The Electoral Board prohibits the public media from saying “Government in exile” or “imprisoned counselors”

Catalan MonitorNews Roundup

The Central Electoral Board has partially supported two appeals submitted by Ciutadans (Citizens Party) against resolutions of the Barcelona Electoral Board. On the one hand, the board ask for the public media to avoid terms such as “Government in exile” and “imprisoned counselors” because they believe they violate the principle of neutrality and equality between candidates. They also state that the Catalan Audiovisual Media Corporation (CCMA) has been “negligent” in ensuring that these principles are in vigor and asks them to “avoid using informative treatments that may lead to confusion during the campaign”.

“The spectator can come to the false conclusion that there is a legitimate Government in exile, that there is political persecution of the counsellors who are in prison or that a certain candidate is the genuine heir to this alleged Government in exile, concealing or disguising the reality that such an exile does not exist but is rather a pure and simple application of the laws in vigor in a democratic country,” it states. On the other hand, the Electoral board also considers that the news coverage of the November 11th demonstration calling for the ‘Freedom of political prisoners’ violated the principles of political pluralism and informative neutrality. However, it did not award compensatory measures to Cs, as demanded by the party.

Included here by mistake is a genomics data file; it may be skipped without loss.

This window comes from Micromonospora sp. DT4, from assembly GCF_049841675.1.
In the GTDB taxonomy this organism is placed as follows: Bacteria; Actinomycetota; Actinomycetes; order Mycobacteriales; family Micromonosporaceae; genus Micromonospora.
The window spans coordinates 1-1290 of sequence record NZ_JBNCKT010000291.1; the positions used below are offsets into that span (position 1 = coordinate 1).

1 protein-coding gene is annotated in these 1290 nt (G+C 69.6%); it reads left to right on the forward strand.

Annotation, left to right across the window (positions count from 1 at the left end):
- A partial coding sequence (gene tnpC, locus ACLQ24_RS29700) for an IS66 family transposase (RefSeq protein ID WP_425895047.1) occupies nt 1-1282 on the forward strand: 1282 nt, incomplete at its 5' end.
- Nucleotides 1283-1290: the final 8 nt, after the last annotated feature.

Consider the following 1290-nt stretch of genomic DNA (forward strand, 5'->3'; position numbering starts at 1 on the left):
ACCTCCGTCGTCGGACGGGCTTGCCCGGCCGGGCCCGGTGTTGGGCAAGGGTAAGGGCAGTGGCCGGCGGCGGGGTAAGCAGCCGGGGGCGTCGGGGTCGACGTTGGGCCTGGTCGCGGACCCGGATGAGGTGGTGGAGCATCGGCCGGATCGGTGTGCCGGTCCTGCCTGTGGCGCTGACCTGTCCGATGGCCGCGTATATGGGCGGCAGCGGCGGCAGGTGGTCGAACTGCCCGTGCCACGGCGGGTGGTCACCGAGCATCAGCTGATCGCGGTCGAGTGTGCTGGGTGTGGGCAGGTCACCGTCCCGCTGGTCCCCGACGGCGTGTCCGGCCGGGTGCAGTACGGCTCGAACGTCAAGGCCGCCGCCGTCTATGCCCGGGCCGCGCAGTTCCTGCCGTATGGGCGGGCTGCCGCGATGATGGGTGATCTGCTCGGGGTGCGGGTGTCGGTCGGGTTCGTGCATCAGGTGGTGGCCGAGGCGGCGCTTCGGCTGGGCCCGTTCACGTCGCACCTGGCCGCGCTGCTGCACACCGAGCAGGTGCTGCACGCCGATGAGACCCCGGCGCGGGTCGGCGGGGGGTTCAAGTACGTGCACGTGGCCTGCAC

Ciutadans had submitted two appeals to the Central Electoral Board to disagree with the resolutions issued by the Barcelona Electoral Board. In both cases, the board agreed with the party of Albert Rivera.

One of the appeals refers to the use of language to address Carles Puigdemont and his Government, once article 155 was applied and they had been dismissed. Ciutadans criticized the use in public of terms like “Government in exile”, “imprisoned counselors” or “Puigdemont’s list”. The Central Electoral Board considers that the CCMA has been “negligent” in ensuring compliance with principles of neutrality and equality of candidates and that this terminology may end up “confusing the average viewer.”

In the resolution, the Central Electoral Board denies that there is “a legitimate Catalan Government whose members are exiled in Belgium,” as well as saying that it is not true that they have been jailed for their ideas “as political prisoners.” According to the resolution, “legal reality is different”: the Government was sacked due to the application of article 155 and the imprisoned members are “being submitted to the application of the Criminal Procedure Act.” In this sense, the board points out that the use of language in the public media “produces confusion between the legal reality and this other alleged reality that may electorally favor some candidatures.”

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